2. I don’t quite follow what you mean, but I assume that you’re suggesting that the assumption that industry (for example) wants more PhD graduates might be wrong. If this is what you mean, I may actually agree in principle (in fact this is what I was essentially arguing above). What I was trying to suggest in the above post is that industry probably wants people with some research skills (or at least the problem solving, computing, mathematical, etc. skills that a research degree will teach). It’s not clear – to me at least – that a PhD degree is necessarily the optimal way to teach these skills and that shorter more focused degrees may be a better way of doing this.

  3. I feel the viable job market comment is a blind stab, because with a PhD one can do whatever they want, they choose. They create and invent and tug at the edges of what is known by all of humankind. I have been getting job offers simply because of my record and accomplishments, but I choose to finish my PhD for the knowledge, the experience, the ease of living, the control I have over my own work, the credit i receive for my own work, the doors it will open in the future, the respect, and the buttloads of money I will get even if I take the same job a recent undergrad could get. But the reason one does their PhD has to be more than just for money. Someone who gets a PhD wants to work at the top, is exhaustively curious about the subject, wants to have control, and make decisions. People who get their masters just want a step up into industry and make a little more cash more quickly. I’ve seen people without masters do just as well getting jobs at large companies, making similar income.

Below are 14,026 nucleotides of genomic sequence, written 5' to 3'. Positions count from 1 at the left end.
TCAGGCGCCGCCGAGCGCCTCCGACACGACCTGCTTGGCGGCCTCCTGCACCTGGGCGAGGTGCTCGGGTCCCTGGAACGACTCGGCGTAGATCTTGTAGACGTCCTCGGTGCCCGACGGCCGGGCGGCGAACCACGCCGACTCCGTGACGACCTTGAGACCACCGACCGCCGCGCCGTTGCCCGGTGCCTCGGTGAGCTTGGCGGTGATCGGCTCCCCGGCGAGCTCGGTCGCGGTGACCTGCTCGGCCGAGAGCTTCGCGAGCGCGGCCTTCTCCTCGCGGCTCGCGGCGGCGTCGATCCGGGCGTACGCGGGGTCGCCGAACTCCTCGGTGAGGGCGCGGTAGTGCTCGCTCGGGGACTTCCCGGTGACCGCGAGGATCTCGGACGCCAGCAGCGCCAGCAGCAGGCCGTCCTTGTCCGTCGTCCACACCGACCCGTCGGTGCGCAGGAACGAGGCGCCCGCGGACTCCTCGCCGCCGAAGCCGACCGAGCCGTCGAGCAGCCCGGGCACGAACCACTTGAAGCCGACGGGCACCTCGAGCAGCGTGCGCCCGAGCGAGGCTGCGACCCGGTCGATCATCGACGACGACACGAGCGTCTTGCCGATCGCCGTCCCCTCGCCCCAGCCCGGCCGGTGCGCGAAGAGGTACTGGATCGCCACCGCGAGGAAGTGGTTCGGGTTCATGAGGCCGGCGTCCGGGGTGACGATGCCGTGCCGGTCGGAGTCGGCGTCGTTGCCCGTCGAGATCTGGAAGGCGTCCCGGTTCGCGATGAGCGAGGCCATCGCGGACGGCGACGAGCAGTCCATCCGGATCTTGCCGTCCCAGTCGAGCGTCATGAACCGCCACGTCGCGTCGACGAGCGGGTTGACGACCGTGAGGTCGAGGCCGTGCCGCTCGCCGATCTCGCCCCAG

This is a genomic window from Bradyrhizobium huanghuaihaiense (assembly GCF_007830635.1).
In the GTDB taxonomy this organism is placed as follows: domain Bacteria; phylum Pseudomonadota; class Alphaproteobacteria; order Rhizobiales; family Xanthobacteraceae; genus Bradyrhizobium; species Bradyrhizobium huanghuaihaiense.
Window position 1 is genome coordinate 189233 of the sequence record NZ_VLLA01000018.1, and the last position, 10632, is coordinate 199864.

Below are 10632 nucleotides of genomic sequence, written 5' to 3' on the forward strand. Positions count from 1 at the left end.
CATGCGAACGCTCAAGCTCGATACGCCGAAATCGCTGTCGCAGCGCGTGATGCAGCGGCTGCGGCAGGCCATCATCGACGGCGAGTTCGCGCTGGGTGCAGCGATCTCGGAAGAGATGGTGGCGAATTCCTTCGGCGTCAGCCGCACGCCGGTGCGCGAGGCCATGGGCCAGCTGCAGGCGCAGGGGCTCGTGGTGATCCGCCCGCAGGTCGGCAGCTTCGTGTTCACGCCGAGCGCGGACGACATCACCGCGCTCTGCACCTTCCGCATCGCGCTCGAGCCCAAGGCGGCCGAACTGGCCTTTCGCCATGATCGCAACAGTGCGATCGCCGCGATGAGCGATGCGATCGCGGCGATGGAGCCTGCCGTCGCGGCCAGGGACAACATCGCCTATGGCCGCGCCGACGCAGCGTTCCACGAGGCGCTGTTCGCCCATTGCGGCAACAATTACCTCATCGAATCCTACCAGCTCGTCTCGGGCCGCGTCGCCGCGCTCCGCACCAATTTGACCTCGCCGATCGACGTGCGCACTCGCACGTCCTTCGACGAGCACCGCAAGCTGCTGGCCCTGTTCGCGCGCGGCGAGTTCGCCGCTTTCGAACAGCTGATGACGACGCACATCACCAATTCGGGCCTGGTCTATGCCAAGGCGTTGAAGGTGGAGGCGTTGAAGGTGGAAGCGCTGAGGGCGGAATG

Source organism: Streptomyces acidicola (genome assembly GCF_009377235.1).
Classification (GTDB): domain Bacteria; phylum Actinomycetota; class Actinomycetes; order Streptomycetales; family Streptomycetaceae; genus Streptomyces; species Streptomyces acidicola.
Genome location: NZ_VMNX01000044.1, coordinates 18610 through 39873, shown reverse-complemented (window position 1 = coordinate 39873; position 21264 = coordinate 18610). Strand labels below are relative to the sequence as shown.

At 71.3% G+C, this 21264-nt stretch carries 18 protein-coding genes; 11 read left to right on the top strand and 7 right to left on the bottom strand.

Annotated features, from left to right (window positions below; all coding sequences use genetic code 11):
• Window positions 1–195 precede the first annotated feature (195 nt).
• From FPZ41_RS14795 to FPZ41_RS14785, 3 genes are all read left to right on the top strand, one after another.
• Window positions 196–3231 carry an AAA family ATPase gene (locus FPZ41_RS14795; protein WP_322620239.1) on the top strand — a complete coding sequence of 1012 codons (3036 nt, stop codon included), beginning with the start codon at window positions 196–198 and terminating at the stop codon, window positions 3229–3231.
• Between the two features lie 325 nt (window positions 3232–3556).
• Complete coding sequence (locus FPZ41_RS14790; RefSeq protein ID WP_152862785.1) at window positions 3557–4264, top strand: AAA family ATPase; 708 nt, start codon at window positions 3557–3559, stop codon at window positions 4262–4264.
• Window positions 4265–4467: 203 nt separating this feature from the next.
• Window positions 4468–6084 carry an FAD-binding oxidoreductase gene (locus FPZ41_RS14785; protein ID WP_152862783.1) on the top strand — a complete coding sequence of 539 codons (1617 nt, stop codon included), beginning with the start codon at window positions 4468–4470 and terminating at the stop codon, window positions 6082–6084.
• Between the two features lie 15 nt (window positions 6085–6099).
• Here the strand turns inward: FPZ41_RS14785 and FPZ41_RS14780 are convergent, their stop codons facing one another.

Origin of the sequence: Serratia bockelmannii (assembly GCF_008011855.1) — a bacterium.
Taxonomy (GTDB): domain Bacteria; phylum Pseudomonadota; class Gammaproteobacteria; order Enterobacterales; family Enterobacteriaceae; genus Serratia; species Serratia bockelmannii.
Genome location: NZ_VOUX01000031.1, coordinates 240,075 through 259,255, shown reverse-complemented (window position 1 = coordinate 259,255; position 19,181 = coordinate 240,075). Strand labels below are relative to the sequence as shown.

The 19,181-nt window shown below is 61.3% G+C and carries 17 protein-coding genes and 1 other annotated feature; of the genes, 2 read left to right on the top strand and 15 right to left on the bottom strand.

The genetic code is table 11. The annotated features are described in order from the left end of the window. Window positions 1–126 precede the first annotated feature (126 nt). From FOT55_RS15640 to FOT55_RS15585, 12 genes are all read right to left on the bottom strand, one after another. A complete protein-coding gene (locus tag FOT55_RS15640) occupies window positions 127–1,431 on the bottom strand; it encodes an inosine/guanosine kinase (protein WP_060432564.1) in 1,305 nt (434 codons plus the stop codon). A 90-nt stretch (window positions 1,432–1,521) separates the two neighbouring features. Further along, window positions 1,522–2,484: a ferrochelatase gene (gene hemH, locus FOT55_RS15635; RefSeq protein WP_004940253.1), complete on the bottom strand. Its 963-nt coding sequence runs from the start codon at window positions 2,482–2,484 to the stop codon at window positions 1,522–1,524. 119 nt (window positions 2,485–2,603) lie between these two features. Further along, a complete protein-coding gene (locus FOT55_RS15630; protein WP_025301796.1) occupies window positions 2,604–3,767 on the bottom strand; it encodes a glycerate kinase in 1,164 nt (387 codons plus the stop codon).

PhD is no joke, and I have seen people with the ability to get in but not the ability to survive. I am in grad school because it was my dream, because I LOVE research and what grad life entails. I can see myself working towards professoriate, but at this time I still have no idea what I want to do. To be completely honest, my ability to start a company or partner in a team will be greatly enhanced by what I can accomplish during this essentially free period as a grad student.
    Like you assume though, PhD is NOT for everyone, and it certainly isn’t the only way, or the “optimal” way. Education is greatly flawed in many respects, but grad school is real training and real experience towards leadership in your field, much more so than getting a job and doing what they tell you to do. PhD is the extension of undergraduate education, it gets into the stuff you don’t need to know, but into all the details, so that you have a batter chance to reach new frontiers.
    Trust me, there are many many many positions available which prefer/require PhDs and no PhDs to fill them.

    • I agree that good PhD graduates can do almost anything they like. I think I agree with most of what you say in the rest of your comment. A PhD is for people who have a particular set of skills and abilities and love the idea of solving interesting and complex problems. My point, in the post, was that this suggests that the PhD – in itself – cannot create such a person. It can hone and enhance someone’s skills, but cannot take someone who does not have these skills and abilities and turn them into someone who does (this is a bit of a generalisation as there will clearly be cases where someone who appears not to be suitable for a PhD ends up being excellent and someone who looks ideal turns out to be useless). Simply increasing the number of PhD places doesn’t guarantee that you will increase the number of talented and creative PhD graduates who can then go off and do almost anything they like. I should add that there is a fundamental difference between the US and the UK system. In the US there is a formal graduate school and student have to write a comprehensive exam (typically after two years). If they don’t pass 4 core modules (I think they normally get two attempts) they are out of the programme and typically get a Masters. In the UK, this doesn’t exist and so someone who starts a PhD will typically be allowed to finish and submit a thesis. Whereever I’ve been, the students have all been good and there have never been any problems. Increasing the numbers could, however, lead to situations where someone – who isn’t really suitable – is admitted to a PhD programme and it then becomes difficult to deal with this if it is later found that they aren’t suitable.